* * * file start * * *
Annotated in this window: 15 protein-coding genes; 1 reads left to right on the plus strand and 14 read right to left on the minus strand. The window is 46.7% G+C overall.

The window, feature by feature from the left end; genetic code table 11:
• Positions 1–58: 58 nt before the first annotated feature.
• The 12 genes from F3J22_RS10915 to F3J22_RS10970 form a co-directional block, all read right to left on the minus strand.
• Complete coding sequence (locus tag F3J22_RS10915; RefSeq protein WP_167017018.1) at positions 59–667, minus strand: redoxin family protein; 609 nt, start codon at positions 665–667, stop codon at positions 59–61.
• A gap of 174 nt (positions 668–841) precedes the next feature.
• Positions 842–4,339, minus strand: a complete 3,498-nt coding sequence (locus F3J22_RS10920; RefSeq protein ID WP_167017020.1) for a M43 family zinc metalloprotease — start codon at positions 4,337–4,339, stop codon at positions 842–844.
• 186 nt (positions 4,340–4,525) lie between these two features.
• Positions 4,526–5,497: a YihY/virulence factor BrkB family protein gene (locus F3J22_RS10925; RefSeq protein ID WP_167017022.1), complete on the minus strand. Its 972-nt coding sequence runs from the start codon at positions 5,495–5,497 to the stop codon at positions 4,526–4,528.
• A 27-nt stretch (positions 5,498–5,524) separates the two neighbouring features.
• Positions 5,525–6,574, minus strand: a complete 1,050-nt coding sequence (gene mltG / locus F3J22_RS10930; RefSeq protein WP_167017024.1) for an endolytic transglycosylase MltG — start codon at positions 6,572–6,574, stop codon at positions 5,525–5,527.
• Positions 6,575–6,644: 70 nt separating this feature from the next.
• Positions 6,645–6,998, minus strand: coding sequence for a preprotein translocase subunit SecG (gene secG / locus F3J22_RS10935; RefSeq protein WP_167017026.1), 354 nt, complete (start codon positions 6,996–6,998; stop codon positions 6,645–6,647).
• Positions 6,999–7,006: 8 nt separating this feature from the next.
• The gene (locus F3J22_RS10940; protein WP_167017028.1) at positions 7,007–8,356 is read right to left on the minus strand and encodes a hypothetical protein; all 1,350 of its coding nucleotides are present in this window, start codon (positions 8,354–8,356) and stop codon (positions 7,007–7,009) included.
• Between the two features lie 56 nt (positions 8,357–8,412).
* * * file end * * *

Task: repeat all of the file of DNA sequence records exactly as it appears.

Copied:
Annotated in this window: 15 protein-coding genes; 1 reads left to right on the plus strand and 14 read right to left on the minus strand. The window is 46.7% G+C overall.

The window, feature by feature from the left end; genetic code table 11:
• Positions 1–58: 58 nt before the first annotated feature.
• The 12 genes from F3J22_RS10915 to F3J22_RS10970 form a co-directional block, all read right to left on the minus strand.
• Complete coding sequence (locus tag F3J22_RS10915; RefSeq protein WP_167017018.1) at positions 59–667, minus strand: redoxin family protein; 609 nt, start codon at positions 665–667, stop codon at positions 59–61.
• A gap of 174 nt (positions 668–841) precedes the next feature.
• Positions 842–4,339, minus strand: a complete 3,498-nt coding sequence (locus F3J22_RS10920; RefSeq protein ID WP_167017020.1) for a M43 family zinc metalloprotease — start codon at positions 4,337–4,339, stop codon at positions 842–844.
• 186 nt (positions 4,340–4,525) lie between these two features.
• Positions 4,526–5,497: a YihY/virulence factor BrkB family protein gene (locus F3J22_RS10925; RefSeq protein ID WP_167017022.1), complete on the minus strand. Its 972-nt coding sequence runs from the start codon at positions 5,495–5,497 to the stop codon at positions 4,526–4,528.
• A 27-nt stretch (positions 5,498–5,524) separates the two neighbouring features.
• Positions 5,525–6,574, minus strand: a complete 1,050-nt coding sequence (gene mltG / locus F3J22_RS10930; RefSeq protein WP_167017024.1) for an endolytic transglycosylase MltG — start codon at positions 6,572–6,574, stop codon at positions 5,525–5,527.
• Positions 6,575–6,644: 70 nt separating this feature from the next.
• Positions 6,645–6,998, minus strand: coding sequence for a preprotein translocase subunit SecG (gene secG / locus F3J22_RS10935; RefSeq protein WP_167017026.1), 354 nt, complete (start codon positions 6,996–6,998; stop codon positions 6,645–6,647).
• Positions 6,999–7,006: 8 nt separating this feature from the next.
• The gene (locus F3J22_RS10940; protein WP_167017028.1) at positions 7,007–8,356 is read right to left on the minus strand and encodes a hypothetical protein; all 1,350 of its coding nucleotides are present in this window, start codon (positions 8,354–8,356) and stop codon (positions 7,007–7,009) included.
• Between the two features lie 56 nt (positions 8,357–8,412).